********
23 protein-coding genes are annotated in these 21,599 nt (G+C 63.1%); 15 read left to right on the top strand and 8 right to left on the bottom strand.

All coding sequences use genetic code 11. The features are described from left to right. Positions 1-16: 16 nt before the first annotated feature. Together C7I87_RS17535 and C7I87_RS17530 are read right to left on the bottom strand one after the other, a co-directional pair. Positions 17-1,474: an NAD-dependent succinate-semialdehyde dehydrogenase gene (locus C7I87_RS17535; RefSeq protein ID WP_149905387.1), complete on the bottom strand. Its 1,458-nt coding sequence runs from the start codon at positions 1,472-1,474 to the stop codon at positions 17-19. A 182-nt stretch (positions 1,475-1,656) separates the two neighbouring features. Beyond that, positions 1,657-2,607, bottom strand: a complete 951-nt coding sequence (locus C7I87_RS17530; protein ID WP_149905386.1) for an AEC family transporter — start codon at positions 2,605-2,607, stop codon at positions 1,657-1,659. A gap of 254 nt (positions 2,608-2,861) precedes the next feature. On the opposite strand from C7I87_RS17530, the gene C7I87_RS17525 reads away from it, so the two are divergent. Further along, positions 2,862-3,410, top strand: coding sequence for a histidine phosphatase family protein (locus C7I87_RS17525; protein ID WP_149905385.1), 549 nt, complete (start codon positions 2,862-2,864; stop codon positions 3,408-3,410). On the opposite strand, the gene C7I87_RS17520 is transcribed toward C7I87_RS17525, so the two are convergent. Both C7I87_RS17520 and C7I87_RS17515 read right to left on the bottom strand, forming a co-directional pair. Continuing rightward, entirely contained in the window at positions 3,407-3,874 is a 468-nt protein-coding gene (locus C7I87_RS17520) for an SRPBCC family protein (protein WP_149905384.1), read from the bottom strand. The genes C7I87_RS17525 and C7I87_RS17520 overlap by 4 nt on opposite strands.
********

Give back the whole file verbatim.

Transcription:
23 protein-coding genes are annotated in these 21,599 nt (G+C 63.1%); 15 read left to right on the top strand and 8 right to left on the bottom strand.

All coding sequences use genetic code 11. The features are described from left to right. Positions 1-16: 16 nt before the first annotated feature. Together C7I87_RS17535 and C7I87_RS17530 are read right to left on the bottom strand one after the other, a co-directional pair. Positions 17-1,474: an NAD-dependent succinate-semialdehyde dehydrogenase gene (locus C7I87_RS17535; RefSeq protein ID WP_149905387.1), complete on the bottom strand. Its 1,458-nt coding sequence runs from the start codon at positions 1,472-1,474 to the stop codon at positions 17-19. A 182-nt stretch (positions 1,475-1,656) separates the two neighbouring features. Beyond that, positions 1,657-2,607, bottom strand: a complete 951-nt coding sequence (locus C7I87_RS17530; protein ID WP_149905386.1) for an AEC family transporter — start codon at positions 2,605-2,607, stop codon at positions 1,657-1,659. A gap of 254 nt (positions 2,608-2,861) precedes the next feature. On the opposite strand from C7I87_RS17530, the gene C7I87_RS17525 reads away from it, so the two are divergent. Further along, positions 2,862-3,410, top strand: coding sequence for a histidine phosphatase family protein (locus C7I87_RS17525; protein ID WP_149905385.1), 549 nt, complete (start codon positions 2,862-2,864; stop codon positions 3,408-3,410). On the opposite strand, the gene C7I87_RS17520 is transcribed toward C7I87_RS17525, so the two are convergent. Both C7I87_RS17520 and C7I87_RS17515 read right to left on the bottom strand, forming a co-directional pair. Continuing rightward, entirely contained in the window at positions 3,407-3,874 is a 468-nt protein-coding gene (locus C7I87_RS17520) for an SRPBCC family protein (protein WP_149905384.1), read from the bottom strand. The genes C7I87_RS17525 and C7I87_RS17520 overlap by 4 nt on opposite strands.